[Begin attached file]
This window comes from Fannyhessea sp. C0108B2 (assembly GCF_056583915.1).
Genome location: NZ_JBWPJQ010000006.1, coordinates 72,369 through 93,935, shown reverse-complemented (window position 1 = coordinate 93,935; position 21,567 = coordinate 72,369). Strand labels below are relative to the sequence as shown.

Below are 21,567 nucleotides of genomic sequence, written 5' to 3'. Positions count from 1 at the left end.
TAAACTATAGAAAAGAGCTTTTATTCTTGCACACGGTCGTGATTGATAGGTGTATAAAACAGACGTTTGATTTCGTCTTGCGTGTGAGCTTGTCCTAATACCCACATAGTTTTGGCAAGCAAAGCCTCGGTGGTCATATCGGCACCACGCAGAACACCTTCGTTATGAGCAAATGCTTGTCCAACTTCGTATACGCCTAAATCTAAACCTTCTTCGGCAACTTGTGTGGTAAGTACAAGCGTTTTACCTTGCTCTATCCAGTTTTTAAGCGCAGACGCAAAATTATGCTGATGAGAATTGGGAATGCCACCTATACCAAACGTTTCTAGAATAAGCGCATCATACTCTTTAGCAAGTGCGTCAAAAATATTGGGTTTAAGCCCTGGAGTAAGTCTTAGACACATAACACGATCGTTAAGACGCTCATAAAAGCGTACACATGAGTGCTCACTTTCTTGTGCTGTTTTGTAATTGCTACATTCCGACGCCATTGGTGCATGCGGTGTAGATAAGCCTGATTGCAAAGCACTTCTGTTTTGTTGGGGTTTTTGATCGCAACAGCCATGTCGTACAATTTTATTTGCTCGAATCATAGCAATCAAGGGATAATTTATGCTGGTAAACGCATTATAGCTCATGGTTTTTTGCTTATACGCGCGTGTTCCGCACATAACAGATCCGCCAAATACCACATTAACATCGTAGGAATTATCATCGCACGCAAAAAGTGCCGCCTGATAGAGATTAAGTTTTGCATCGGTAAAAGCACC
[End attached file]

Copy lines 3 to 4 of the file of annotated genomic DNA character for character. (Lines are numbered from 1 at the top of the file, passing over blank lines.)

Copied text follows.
Below are 21,567 nucleotides of genomic sequence, written 5' to 3'. Positions count from 1 at the left end.
TAAACTATAGAAAAGAGCTTTTATTCTTGCACACGGTCGTGATTGATAGGTGTATAAAACAGACGTTTGATTTCGTCTTGCGTGTGAGCTTGTCCTAATACCCACATAGTTTTGGCAAGCAAAGCCTCGGTGGTCATATCGGCACCACGCAGAACACCTTCGTTATGAGCAAATGCTTGTCCAACTTCGTATACGCCTAAATCTAAACCTTCTTCGGCAACTTGTGTGGTAAGTACAAGCGTTTTACCTTGCTCTATCCAGTTTTTAAGCGCAGACGCAAAATTATGCTGATGAGAATTGGGAATGCCACCTATACCAAACGTTTCTAGAATAAGCGCATCATACTCTTTAGCAAGTGCGTCAAAAATATTGGGTTTAAGCCCTGGAGTAAGTCTTAGACACATAACACGATCGTTAAGACGCTCATAAAAGCGTACACATGAGTGCTCACTTTCTTGTGCTGTTTTGTAATTGCTACATTCCGACGCCATTGGTGCATGCGGTGTAGATAAGCCTGATTGCAAAGCACTTCTGTTTTGTTGGGGTTTTTGATCGCAACAGCCATGTCGTACAATTTTATTTGCTCGAATCATAGCAATCAAGGGATAATTTATGCTGGTAAACGCATTATAGCTCATGGTTTTTTGCTTATACGCGCGTGTTCCGCACATAACAGATCCGCCAAATACCACATTAACATCGTAGGAATTATCATCGCACGCAAAAAGTGCCGCCTGATAGAGATTAAGTTTTGCATCGGTAAAAGCACC